- The insights you gathered
- The needs of your customers
- The challenges they face.
You can define the ideas with the help of a team. Take a few of your employees who are good at knowing how others feel. Schedule a meeting with them and brainstorm ideas to find solutions to your customer’s problems. After you’ve collected a handful of ideas, select the ones you can realize and the ones you find essential. Naturally, those can change in the course of the next steps. Still, the premise will look the same.
Materialize Your Content
Most companies feel as if they know enough about the customers to offer them the best content. However, as stated by IAB, only around 50% of companies have a documented content strategy. If you lack the strategy altogether, how can you plan, create, and distribute the content you think is appropriate?
What you need is first to materialize your content. Treat your videos, articles, podcasts, and newsletters as your product. Now, this stage includes drafting an editorial calendar. Take the ideas you came up with and turn them into helpful content pieces for your audience.
In this context, design thinking can turn blank content pieces into meaningful resources for the audience. Pro tip: try to create as much evergreen content as possible. It’s the information you can share time and again. What’s more, your future customers will get back to the content should the need arise.
Use a Digital Asset Management System
Once you create content for your strategy, you have to store it somewhere. The usual file-sharing services and emails are unreliable since you can easily lose a piece that you had to publish today.
The solution is a digital asset management software. It’s a file storage system that your whole team can access at any time during the content strategy implementation. It organizes, stores, and shares files among the team members in one location. The last thing you would want to do is to lose one crucial blog post in an email thread, so make sure to use a digital asset management software from the beginning.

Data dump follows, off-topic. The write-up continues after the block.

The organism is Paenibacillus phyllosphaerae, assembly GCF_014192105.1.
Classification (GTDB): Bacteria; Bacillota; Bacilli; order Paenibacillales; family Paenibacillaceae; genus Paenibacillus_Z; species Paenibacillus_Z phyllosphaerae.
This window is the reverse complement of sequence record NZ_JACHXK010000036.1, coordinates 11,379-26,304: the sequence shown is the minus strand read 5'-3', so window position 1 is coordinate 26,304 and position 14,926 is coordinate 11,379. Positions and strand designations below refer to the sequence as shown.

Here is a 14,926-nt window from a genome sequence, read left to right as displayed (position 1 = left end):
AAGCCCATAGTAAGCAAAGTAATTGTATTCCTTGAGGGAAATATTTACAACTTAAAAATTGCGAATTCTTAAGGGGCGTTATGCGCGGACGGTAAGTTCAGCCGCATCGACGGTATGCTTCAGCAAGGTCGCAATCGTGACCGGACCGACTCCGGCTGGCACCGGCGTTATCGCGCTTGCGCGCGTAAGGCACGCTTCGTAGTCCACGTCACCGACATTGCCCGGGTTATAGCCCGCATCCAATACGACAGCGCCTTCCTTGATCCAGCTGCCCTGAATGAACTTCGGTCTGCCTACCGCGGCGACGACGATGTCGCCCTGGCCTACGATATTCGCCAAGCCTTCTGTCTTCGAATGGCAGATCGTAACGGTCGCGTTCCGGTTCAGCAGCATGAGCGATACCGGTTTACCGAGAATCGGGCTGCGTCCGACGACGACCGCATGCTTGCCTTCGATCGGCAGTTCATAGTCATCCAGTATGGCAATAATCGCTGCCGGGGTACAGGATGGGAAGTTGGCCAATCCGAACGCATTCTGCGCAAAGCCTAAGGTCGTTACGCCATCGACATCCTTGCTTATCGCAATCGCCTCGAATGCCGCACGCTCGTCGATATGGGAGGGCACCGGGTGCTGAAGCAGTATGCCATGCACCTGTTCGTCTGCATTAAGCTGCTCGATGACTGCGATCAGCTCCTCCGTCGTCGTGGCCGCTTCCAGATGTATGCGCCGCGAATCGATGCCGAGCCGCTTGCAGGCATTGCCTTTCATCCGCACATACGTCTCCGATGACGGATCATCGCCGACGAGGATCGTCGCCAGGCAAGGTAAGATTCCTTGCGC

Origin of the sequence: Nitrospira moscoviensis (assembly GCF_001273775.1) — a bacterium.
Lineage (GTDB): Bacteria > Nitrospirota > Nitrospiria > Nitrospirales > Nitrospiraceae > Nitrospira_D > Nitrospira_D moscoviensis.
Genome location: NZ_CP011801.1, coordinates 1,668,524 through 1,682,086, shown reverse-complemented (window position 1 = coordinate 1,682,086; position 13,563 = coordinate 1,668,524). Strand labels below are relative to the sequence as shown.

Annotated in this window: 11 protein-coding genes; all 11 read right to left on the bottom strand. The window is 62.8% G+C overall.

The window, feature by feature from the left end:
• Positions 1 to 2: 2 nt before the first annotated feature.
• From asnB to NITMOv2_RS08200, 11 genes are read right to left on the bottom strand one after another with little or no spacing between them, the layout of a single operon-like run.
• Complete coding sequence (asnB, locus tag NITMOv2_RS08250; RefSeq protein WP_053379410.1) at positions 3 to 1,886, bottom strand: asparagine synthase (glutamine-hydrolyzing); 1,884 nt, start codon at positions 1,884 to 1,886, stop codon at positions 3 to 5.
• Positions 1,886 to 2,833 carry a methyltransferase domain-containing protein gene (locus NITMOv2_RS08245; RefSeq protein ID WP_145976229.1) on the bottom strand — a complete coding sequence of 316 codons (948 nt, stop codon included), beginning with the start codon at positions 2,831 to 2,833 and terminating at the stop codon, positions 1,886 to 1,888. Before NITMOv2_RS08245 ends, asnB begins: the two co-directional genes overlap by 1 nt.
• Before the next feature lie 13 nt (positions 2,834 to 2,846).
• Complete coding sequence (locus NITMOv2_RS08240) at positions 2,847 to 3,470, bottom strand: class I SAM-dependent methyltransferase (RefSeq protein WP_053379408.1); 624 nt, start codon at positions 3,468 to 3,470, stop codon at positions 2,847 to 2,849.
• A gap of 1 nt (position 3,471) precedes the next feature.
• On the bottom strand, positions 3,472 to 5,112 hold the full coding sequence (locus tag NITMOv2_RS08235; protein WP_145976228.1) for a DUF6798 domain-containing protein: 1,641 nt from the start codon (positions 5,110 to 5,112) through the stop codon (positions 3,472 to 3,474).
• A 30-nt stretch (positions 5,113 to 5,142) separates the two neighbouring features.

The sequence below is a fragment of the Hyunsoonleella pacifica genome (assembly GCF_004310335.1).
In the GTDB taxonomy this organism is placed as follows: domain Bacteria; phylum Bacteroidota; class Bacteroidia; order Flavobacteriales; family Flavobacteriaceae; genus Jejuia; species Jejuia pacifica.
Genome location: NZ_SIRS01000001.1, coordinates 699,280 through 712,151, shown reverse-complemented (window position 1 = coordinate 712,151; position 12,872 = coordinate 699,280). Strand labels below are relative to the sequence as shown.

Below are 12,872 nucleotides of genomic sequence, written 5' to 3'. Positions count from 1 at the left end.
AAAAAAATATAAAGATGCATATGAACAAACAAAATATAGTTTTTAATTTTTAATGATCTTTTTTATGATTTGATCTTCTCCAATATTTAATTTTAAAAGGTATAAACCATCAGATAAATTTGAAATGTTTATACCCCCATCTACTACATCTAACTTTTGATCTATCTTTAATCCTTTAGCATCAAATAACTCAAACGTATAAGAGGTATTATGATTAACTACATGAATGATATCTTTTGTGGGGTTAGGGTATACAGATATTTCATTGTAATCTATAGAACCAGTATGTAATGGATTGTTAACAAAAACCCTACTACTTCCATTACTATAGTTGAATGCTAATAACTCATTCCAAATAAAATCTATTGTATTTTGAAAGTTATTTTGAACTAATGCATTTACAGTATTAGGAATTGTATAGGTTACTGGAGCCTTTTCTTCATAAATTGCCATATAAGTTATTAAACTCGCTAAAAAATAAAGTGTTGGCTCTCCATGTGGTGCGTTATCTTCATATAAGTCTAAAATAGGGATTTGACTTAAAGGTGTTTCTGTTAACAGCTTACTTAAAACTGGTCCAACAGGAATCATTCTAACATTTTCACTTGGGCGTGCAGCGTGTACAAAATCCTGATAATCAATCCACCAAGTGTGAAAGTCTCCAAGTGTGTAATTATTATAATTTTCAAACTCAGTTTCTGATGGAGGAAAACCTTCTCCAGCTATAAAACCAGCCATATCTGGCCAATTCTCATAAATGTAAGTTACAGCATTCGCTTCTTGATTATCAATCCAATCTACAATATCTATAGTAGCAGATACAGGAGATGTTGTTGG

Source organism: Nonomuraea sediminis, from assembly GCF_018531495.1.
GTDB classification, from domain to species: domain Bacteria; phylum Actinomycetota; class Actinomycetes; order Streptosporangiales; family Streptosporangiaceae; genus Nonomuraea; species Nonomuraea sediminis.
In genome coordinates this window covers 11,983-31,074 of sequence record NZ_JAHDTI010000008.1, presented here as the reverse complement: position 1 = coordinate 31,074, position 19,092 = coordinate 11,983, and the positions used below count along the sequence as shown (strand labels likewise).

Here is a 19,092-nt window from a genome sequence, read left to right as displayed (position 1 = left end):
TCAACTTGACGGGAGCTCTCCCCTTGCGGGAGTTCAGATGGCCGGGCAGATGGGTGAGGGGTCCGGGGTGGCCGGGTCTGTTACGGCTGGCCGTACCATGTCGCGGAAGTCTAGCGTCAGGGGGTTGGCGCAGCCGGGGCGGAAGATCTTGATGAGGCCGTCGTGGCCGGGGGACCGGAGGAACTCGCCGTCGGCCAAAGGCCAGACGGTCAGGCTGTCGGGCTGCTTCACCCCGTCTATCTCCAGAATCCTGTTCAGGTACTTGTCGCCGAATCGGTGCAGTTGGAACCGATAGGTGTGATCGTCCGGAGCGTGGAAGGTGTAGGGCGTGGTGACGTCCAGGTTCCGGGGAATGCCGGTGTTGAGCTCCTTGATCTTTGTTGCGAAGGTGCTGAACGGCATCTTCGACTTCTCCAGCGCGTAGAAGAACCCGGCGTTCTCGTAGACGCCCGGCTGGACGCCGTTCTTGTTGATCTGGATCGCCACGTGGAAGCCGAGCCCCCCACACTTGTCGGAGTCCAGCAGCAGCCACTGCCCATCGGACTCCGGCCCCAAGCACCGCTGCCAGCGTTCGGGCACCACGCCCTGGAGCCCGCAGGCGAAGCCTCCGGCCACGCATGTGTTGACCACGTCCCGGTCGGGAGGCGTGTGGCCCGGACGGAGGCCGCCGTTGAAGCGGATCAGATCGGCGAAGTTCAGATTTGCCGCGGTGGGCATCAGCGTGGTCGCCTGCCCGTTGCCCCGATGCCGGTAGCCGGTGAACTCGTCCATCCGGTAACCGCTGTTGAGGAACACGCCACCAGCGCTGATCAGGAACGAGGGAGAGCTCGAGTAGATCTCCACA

Test It During the Whole Process
Lastly, the implementation of design thinking isn’t finished without the testing process. Nevertheless, it is a method you should use during the entire content strategy venture. Constant tests will ensure you:
- know you have the most optimal version (of the current piece) of the strategy
- never spend more budget than intended
- can change the course of action without damages to the plan
Most importantly, according to B2C’s article,
“The test mode provides a trial-and-error period to test and observe how users engage with a prototype. During this process, new problems may arise that can inform the next iteration of your prototype (or possibly force you to revisit either modes). Though it may be agonizing to repeat previous steps, it is ultimately critical in developing a final outcome that is relevant to customers.”
How do You Feel About Implementing Design Thinking into Your Content Strategy?
Content marketing strategies are, without a doubt, powerful tools to engage the customers. If you believe design thinking is the right method for your advertising efforts, now is the perfect time to integrate it into your strategy.
Want to learn more about how you can take your content strategy to the next level with digital asset management? Contact us to learn more or schedule a demo today!